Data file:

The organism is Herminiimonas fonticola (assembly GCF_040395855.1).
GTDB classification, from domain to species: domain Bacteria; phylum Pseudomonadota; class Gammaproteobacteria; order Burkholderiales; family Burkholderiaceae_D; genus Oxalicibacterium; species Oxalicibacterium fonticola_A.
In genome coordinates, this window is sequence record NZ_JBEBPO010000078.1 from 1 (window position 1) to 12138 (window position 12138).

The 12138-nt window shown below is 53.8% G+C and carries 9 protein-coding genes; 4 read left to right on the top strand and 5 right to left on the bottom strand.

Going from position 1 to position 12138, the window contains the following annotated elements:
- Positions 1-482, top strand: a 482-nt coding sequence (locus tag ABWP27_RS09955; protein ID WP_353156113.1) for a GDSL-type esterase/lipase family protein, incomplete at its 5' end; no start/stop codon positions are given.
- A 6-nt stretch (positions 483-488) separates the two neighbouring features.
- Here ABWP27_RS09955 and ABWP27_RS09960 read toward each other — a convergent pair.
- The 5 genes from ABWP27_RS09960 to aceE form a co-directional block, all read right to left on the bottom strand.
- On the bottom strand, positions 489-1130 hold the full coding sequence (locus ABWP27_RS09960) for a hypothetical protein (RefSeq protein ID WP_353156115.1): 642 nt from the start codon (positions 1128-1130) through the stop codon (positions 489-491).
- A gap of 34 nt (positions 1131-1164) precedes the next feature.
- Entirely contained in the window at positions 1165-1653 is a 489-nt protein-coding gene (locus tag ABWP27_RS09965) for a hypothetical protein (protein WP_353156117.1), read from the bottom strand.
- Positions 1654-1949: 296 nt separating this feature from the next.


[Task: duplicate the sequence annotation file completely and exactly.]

The organism is Herminiimonas fonticola (assembly GCF_040395855.1).
GTDB classification, from domain to species: domain Bacteria; phylum Pseudomonadota; class Gammaproteobacteria; order Burkholderiales; family Burkholderiaceae_D; genus Oxalicibacterium; species Oxalicibacterium fonticola_A.
In genome coordinates, this window is sequence record NZ_JBEBPO010000078.1 from 1 (window position 1) to 12138 (window position 12138).

The 12138-nt window shown below is 53.8% G+C and carries 9 protein-coding genes; 4 read left to right on the top strand and 5 right to left on the bottom strand.

Going from position 1 to position 12138, the window contains the following annotated elements:
- Positions 1-482, top strand: a 482-nt coding sequence (locus tag ABWP27_RS09955; protein ID WP_353156113.1) for a GDSL-type esterase/lipase family protein, incomplete at its 5' end; no start/stop codon positions are given.
- A 6-nt stretch (positions 483-488) separates the two neighbouring features.
- Here ABWP27_RS09955 and ABWP27_RS09960 read toward each other — a convergent pair.
- The 5 genes from ABWP27_RS09960 to aceE form a co-directional block, all read right to left on the bottom strand.
- On the bottom strand, positions 489-1130 hold the full coding sequence (locus ABWP27_RS09960) for a hypothetical protein (RefSeq protein ID WP_353156115.1): 642 nt from the start codon (positions 1128-1130) through the stop codon (positions 489-491).
- A gap of 34 nt (positions 1131-1164) precedes the next feature.
- Entirely contained in the window at positions 1165-1653 is a 489-nt protein-coding gene (locus tag ABWP27_RS09965) for a hypothetical protein (protein WP_353156117.1), read from the bottom strand.
- Positions 1654-1949: 296 nt separating this feature from the next.